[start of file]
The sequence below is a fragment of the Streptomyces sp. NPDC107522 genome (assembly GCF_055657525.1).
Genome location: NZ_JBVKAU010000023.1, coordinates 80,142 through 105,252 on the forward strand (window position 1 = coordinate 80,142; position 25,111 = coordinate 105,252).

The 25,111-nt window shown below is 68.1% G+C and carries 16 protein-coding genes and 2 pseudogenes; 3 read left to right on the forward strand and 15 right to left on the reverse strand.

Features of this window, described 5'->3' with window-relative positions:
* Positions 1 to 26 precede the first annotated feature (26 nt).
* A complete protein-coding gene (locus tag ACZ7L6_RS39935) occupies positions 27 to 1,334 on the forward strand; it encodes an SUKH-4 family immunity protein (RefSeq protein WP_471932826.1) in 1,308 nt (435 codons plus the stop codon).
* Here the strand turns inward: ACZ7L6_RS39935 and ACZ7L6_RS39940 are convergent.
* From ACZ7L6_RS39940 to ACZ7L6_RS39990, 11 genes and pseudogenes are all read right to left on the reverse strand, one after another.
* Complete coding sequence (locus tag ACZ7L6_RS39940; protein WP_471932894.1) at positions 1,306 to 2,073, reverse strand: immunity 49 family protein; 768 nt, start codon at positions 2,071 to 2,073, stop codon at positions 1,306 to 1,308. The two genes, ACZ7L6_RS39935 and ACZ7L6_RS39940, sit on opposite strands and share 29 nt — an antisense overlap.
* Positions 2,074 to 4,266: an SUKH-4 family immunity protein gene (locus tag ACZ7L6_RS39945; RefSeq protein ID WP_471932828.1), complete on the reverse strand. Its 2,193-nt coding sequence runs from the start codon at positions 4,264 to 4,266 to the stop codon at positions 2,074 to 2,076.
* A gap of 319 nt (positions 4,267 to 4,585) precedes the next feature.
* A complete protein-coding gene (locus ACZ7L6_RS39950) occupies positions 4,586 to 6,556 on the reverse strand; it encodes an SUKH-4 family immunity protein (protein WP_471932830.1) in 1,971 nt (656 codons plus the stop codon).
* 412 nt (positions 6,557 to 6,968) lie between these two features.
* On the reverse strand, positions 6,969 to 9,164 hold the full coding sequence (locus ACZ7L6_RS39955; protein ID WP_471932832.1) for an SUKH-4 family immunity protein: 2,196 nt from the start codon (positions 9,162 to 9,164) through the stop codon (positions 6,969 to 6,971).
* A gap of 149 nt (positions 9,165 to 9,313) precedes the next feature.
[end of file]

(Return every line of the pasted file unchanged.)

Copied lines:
The sequence below is a fragment of the Streptomyces sp. NPDC107522 genome (assembly GCF_055657525.1).
Genome location: NZ_JBVKAU010000023.1, coordinates 80,142 through 105,252 on the forward strand (window position 1 = coordinate 80,142; position 25,111 = coordinate 105,252).

The 25,111-nt window shown below is 68.1% G+C and carries 16 protein-coding genes and 2 pseudogenes; 3 read left to right on the forward strand and 15 right to left on the reverse strand.

Features of this window, described 5'->3' with window-relative positions:
* Positions 1 to 26 precede the first annotated feature (26 nt).
* A complete protein-coding gene (locus tag ACZ7L6_RS39935) occupies positions 27 to 1,334 on the forward strand; it encodes an SUKH-4 family immunity protein (RefSeq protein WP_471932826.1) in 1,308 nt (435 codons plus the stop codon).
* Here the strand turns inward: ACZ7L6_RS39935 and ACZ7L6_RS39940 are convergent.
* From ACZ7L6_RS39940 to ACZ7L6_RS39990, 11 genes and pseudogenes are all read right to left on the reverse strand, one after another.
* Complete coding sequence (locus tag ACZ7L6_RS39940; protein WP_471932894.1) at positions 1,306 to 2,073, reverse strand: immunity 49 family protein; 768 nt, start codon at positions 2,071 to 2,073, stop codon at positions 1,306 to 1,308. The two genes, ACZ7L6_RS39935 and ACZ7L6_RS39940, sit on opposite strands and share 29 nt — an antisense overlap.
* Positions 2,074 to 4,266: an SUKH-4 family immunity protein gene (locus tag ACZ7L6_RS39945; RefSeq protein ID WP_471932828.1), complete on the reverse strand. Its 2,193-nt coding sequence runs from the start codon at positions 4,264 to 4,266 to the stop codon at positions 2,074 to 2,076.
* A gap of 319 nt (positions 4,267 to 4,585) precedes the next feature.
* A complete protein-coding gene (locus ACZ7L6_RS39950) occupies positions 4,586 to 6,556 on the reverse strand; it encodes an SUKH-4 family immunity protein (protein WP_471932830.1) in 1,971 nt (656 codons plus the stop codon).
* 412 nt (positions 6,557 to 6,968) lie between these two features.
* On the reverse strand, positions 6,969 to 9,164 hold the full coding sequence (locus ACZ7L6_RS39955; protein ID WP_471932832.1) for an SUKH-4 family immunity protein: 2,196 nt from the start codon (positions 9,162 to 9,164) through the stop codon (positions 6,969 to 6,971).
* A gap of 149 nt (positions 9,165 to 9,313) precedes the next feature.